This question, from a member of our hair loss social community and discussion forums, was answered by a staff physician from Coalition hair transplant clinic Shapiro Medical:

Accelerated hair loss vs. visual “turning point”. I think it’s an important distinction to keep in mind. By “visual turning point” I mean a point in one’s hair loss progression after which the loss of a given number of hairs makes a noticeably greater aesthetic difference than it did before. Put differently, a significant increase in the slope of an aesthetic effect (y) vs. hairs lost (x) curve. So if you’re all of a sudden looking frightfully thin in the frontal region, it may just be that you’re passing a turning point, instead of experiencing accelerated loss.

I am 6 months into finasteride and have been struggling to make sense of how much worse (to me at least) my hair has gotten over the past 2 months, considering the minimal shedding I have experienced over that time period. I believe this is the explanation and I’d be willing to bet finasteride users not grasping the distinction is a significant cause of “shed” anxiety.

baldheadI think that is an excellent observation on your part. This “turning point” as you call it is actually what happens. As many will tell you, one doesn’t start to notice their thinning hair until around 50% of the hair in that area is lost. Still, when you are getting close to the 50% mark, you may notice that some days you look thinner than others. You may style your hair differently one day or be in a bright light another and may look thinner. You have less flexibility with your styling. Hair loss continues though, and you may find it harder to have days where your hair doesn’t look thin.

The following response, posted on our Hair Loss Social Community and Discussion Forums was written by recommended hair restoration surgeon Dr. Tejinder Bhatti:

I’m consulting with a couple of hair restoration physicians in coming days to discuss a possible small hair transplant to correct perm shock loss incurred a year ago. This was caused by a tiny 30 graft procedure 2-3 inches away at the front of my hairline! Apart from this my hair loss had been stable for 10+ years and this was caused by hair greed on my part.

Any thoughts on risk/reward & how many grafts I might need? It is just in the left temporal area, the right side is pretty good. It is nerve wracking given my past experiences with shock loss but doing nothing with just keep grating away at me.

Dr-Bhatti-photoPermanent shock loss is an unfortunate side effect of hair restoration surgery that may not have been performed correctly. However, this is not the common denominator for permanent shock loss in the recipient area as there may have been some hairs miniaturized, to a small or great degree, that were traumatized by the procedure and reacted severely enough that they did not return.

I recently had a 2700 graft follicular unit extraction (FUE hair transplant with a renowned hair restoration physician. I’m on Propecia (finasteride) for 2.5 years (stabilized hair loss, slowed it down greatly. No noticeable regrowth) and after 1 year on finasteride I decided to try Rogaine (minoxidil).

I decided when I was booking the FUE last July I would not be going back on minoxidil afterwards as it was a massive pain to apply and results weren’t good enough. I tapered off the minoxidil very slowly over months (was using once/day for final 3 months then once every 2 days and so on until stopped completely 6 weeks before) hoping to avoid a big shed.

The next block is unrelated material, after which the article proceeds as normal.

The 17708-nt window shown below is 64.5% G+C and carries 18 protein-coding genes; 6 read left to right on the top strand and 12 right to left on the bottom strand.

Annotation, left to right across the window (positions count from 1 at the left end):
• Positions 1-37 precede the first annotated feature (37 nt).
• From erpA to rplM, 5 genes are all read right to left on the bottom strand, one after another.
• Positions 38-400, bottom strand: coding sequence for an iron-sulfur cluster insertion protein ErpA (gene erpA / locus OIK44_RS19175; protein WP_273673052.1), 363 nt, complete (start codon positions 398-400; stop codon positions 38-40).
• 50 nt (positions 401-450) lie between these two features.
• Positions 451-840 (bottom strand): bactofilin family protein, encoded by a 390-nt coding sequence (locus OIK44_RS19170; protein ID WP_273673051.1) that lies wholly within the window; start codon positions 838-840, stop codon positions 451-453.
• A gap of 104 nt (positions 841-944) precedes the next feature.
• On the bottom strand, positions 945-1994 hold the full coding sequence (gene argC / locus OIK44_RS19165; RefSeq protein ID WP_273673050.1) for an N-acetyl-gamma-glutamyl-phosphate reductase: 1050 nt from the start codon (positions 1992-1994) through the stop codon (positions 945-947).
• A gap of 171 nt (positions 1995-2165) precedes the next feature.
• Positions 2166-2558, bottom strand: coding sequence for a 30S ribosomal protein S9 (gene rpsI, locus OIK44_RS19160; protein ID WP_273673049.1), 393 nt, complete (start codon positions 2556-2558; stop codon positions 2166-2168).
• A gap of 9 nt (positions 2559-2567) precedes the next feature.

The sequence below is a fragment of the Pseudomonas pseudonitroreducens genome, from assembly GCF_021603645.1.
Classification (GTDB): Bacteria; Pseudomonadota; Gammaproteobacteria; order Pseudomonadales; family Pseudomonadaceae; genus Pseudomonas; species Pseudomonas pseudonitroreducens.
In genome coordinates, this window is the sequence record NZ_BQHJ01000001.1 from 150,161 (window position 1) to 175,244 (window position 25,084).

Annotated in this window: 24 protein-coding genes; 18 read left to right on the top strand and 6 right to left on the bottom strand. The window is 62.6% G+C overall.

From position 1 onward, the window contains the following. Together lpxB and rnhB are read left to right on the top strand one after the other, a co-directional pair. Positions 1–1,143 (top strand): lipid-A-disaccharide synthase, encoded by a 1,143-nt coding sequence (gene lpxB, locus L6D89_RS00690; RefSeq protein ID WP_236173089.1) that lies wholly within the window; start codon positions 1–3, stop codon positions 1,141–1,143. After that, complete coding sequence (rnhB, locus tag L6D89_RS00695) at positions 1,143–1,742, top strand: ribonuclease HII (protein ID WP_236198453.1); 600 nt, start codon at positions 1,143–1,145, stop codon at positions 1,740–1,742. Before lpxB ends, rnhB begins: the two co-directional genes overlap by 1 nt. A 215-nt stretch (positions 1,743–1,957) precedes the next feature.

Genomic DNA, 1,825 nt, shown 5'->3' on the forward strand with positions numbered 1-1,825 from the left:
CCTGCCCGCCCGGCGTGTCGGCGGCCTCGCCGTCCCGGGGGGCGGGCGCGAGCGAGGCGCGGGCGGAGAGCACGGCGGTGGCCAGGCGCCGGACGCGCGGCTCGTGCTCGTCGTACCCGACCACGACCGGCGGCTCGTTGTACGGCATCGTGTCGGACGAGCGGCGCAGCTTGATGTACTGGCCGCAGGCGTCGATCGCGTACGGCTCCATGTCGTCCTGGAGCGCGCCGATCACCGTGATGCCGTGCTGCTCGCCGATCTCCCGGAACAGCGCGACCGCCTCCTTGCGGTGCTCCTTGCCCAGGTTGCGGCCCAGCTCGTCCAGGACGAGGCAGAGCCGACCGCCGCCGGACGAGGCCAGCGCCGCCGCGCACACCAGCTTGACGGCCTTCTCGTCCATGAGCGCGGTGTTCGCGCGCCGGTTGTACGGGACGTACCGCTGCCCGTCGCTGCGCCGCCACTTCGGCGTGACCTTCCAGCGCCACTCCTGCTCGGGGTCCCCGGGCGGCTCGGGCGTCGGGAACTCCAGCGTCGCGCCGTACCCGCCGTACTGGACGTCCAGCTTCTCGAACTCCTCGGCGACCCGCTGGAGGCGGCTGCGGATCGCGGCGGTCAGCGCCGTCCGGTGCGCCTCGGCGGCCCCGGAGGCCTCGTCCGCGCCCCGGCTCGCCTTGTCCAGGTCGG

On the day of surgery my midscalp was looking decent (thinning slightly but had been before starting finasteride). I had head shaved for FUE and had hairline and temples filled in. Doctor looked at my midscalp and said it was too early to try to fill in. I told him about how I had been on minoxidil and how I tapered off it. Surgery was fine and went well.

I’m now 6 weeks post surgery and the native hair in my midscalp (no grafts put in here remember) has been really slow to grow back. Only about 40% of the hairs have actually grown while the rest has remained either at the shaved length or looks like they have shrunk and shed.

This question, from a member of our hair loss social community and discussion forums, was answered by Coalition hair transplant surgeon Dr. Alan Feller:

I had an unpleasant experience with hair transplant. I’m looking to get the grafts removed from frontal hairline with least amount of scarring as possible. Most of the doctors I inquired from want to go with FUE. After doing yelp reviews, I became a little nervous and wanted to try to get as much feedback as possible. If you guys know any referrals who are good with graft removal please forward. Thanks in advance.

Dr_Feller_photoYou are correct to be nervous about using follicular unit extraction (FUE) for removing old grafts. It is not the right procedure for your repair. It is unreliable as the grafts tend to be brittle and break during the extraction processes. But you may not have to go that route yet.

If your hairline is not inappropriate in terms of shape or being too low you may just want to thicken around the old grafts. This may give you a more natural look and a thicker result, which is no doubt why you went in the first place. Plenty of hair transplant surgeons on this site do this kind of work. Of course Dr. Bloxham and I do it. Here’s a recent video example:

This question, from a member of our Hair Loss Social Community and Discussion Forums, was answered by recommended hair transplant surgeon Dr. Mike Vories:
Do you ever do many follicular unit extraction (FUE) grafts in to strip scars? And if so, do you find that they turn out well?

Dr_VorriesOver half of our hair transplant patients with previous strip excision surgery ask to place grafts into the strip scar. We have had modest success with this, but it is best to test the strip scar with about 100 or so grafts before using more hair (and more money) to concealing a scar that may or may not result in hair growth.

All scars are different, some with excellent blood supply, some with poor blood supply. Best to test it first. Hope this helps!

Dr. Mike Vories
Editorial Assistant and Forum Co-Moderator for the Hair Transplant Network, the Coalition Hair Loss Learning Center, and the Hair Loss Q & A Blog.

To share ideas with other hair loss sufferers visit the hair loss forum and social community.

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The following response, posted on our Hair Loss Social Community and Discussion Forums was written by recommended hair restoration surgeon Dr. Tejinder Bhatti:

I have been facing hair loss for the past 8-9 years, but for the last 2-3 years the hair loss has turned really bad. I think that particularly because of my profession (IT Service), shifts take a toll on the body.

I have decided to go for a hair transplant within 3 months time. Currently I am on Propecia (finasteride (1mg), Follihair and proanagen topical solution to keep my existing hair intact.